Dr. Andraé Townsel
Born and raised in Detroit, Michigan, Andraé attended Howard University on a football scholarship. As a 3 time graduate of Howard University, Andraé became the recipient of the Floretta Dukes McKenzie scholarship (awarded to a highly effective educator with high academic achievement) to attend the Urban Superintendents Academy of the American Association of School Administrators (AASA). As a member and graduate of the first National Certification Cohort, Andraé was highly recruited to lead the turnaround efforts in an urban school district.
In the Winter 2016 Issue of Howard Magazine, Andraé was highlighted as a difference maker in education. President Frederick selected him as the representative of the 5th Administrative Priority of engaging in scholarship and research grounded in solving contemporary problems.
In 2016, Andraé was selected by The Department of Elementary and Secondary Education to lead one of the most underperforming high schools in the state of Massachusetts. As the new principal of Southbridge High School, Andraé became the 1st black principal in the town’s 150-year history. The work that Andraé has already completed was highlighted by the former U.S. Secretary of Education and current President/CEO of the Education Trust, Dr. John King.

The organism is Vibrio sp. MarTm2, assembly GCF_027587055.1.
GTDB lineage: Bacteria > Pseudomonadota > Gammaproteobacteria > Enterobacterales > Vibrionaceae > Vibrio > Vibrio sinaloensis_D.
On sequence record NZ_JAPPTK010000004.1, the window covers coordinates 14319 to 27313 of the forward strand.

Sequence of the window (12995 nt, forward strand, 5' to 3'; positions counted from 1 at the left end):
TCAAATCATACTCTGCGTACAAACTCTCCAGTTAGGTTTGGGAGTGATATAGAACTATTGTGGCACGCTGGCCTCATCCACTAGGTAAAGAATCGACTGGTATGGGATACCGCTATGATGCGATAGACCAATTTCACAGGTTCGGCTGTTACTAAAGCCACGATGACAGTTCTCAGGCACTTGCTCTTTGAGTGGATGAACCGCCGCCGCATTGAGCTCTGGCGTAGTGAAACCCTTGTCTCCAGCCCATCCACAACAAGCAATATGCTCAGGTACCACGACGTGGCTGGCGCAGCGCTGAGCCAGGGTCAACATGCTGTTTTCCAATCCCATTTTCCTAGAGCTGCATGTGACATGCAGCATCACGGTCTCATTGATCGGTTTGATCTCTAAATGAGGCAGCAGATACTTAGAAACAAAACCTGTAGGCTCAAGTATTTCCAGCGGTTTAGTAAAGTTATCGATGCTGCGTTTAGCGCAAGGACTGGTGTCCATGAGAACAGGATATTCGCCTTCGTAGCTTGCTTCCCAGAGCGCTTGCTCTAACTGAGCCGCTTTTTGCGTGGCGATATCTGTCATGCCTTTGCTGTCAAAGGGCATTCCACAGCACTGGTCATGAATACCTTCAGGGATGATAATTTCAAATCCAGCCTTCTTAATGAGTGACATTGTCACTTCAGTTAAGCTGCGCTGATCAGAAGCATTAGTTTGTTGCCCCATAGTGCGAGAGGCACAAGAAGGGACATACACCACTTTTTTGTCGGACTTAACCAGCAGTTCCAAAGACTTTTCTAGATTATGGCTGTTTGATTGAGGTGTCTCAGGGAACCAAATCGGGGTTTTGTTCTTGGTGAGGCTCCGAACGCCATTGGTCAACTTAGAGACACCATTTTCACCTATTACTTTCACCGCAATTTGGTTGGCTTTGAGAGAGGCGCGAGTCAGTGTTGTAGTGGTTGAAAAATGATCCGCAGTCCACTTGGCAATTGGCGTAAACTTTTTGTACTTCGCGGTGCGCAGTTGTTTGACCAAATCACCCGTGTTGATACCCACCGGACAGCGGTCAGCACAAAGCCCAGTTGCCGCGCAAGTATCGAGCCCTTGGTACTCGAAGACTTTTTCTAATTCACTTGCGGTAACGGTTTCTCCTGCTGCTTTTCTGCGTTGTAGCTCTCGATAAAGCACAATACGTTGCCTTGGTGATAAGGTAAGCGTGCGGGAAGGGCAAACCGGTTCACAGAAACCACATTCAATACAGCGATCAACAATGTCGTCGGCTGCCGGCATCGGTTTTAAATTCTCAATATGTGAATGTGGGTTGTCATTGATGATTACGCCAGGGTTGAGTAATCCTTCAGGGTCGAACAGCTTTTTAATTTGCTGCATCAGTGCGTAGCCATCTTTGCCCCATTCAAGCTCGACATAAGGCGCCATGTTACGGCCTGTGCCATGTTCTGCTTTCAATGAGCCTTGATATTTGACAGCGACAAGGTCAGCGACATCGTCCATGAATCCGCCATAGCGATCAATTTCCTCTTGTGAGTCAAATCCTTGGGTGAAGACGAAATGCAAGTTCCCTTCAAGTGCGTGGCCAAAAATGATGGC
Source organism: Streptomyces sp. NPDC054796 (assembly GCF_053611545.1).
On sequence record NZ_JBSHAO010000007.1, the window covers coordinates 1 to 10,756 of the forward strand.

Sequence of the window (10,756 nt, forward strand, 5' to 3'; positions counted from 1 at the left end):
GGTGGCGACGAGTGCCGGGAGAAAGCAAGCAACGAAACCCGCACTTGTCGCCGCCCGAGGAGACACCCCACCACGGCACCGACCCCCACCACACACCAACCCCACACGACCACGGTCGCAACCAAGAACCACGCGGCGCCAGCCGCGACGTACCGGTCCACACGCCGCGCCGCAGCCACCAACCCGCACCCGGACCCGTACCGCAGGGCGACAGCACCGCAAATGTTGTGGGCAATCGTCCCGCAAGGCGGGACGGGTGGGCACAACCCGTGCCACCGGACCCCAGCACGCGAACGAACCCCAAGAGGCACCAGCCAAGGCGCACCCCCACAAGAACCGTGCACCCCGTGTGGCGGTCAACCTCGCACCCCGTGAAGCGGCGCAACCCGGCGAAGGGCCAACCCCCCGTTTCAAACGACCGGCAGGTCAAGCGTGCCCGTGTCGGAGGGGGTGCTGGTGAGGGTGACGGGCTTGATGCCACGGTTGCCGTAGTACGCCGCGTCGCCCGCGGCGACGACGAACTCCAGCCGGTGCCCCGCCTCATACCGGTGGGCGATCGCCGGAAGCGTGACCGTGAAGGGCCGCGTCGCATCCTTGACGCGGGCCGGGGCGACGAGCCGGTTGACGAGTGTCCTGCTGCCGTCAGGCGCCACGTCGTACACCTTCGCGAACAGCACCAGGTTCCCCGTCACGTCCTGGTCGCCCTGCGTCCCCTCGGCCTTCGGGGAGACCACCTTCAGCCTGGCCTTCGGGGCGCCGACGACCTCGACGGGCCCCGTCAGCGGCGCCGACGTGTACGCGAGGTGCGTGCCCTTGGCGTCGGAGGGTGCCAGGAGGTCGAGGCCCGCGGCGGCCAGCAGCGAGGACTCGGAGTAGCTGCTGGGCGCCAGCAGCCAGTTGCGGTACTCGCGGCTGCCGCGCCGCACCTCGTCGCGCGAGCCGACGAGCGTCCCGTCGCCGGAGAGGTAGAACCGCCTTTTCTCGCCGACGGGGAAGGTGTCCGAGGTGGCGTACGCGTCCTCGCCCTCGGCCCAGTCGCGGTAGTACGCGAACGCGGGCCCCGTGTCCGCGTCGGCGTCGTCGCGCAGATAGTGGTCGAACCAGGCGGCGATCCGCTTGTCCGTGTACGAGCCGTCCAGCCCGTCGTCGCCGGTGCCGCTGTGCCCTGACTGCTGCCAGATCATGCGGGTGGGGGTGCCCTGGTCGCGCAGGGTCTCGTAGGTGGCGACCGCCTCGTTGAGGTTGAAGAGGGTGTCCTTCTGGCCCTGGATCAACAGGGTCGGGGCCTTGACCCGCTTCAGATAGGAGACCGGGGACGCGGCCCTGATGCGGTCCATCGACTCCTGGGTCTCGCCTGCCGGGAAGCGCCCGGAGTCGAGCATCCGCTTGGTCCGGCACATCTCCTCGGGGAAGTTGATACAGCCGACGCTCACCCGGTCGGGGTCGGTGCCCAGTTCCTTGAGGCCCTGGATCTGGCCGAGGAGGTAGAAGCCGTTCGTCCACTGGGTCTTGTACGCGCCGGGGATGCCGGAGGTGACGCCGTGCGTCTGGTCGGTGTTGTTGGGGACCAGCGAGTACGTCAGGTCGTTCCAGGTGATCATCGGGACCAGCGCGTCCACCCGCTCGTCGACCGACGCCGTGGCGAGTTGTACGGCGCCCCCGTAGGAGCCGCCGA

In the 2017 commencement speech at Howard University, Dr. King stated, “In all of this work, Howard places advocacy at the center. That means — to use a phrase from U.S. Congressman and civil rights icon, John Lewis — that you are prepared to make “good trouble.” In the context of education, “good trouble” is about being a champion of children and using your loudest, most persistent voice to advocate for what all students need to achieve their potential.
When I think of this work in action, I think of one of your alums, Dr. Andraé Townsel — a three-time Howard graduate.
Andraé recently was appointed principal of Southbridge High School in Massachusetts and is leading the school’s turnaround as one of the lowest-performing high schools in the state. He is the first African American principal at Southbridge High. He is teaching for social justice because he already has shaken up the status quo.
Andraé forged new partnerships with the local airport and flight school to give Southbridge students the opportunity to earn college credits while they study aviation. Literally and figuratively, Andraé is helping his students to fly.
Through education, lives can be uplifted, transformed, and even saved — which brings me to my next suggestion for you as you build your careers. And that is to see and love the whole child.
So many students experience tremendous adversity: Poverty. Poor health. Violence. Hunger. Addiction. Difficult family circumstances. I want to challenge you to see those things — really see those things. Look at them dead-on and don’t let them lull you into softening your fierce belief in your students’ potential.”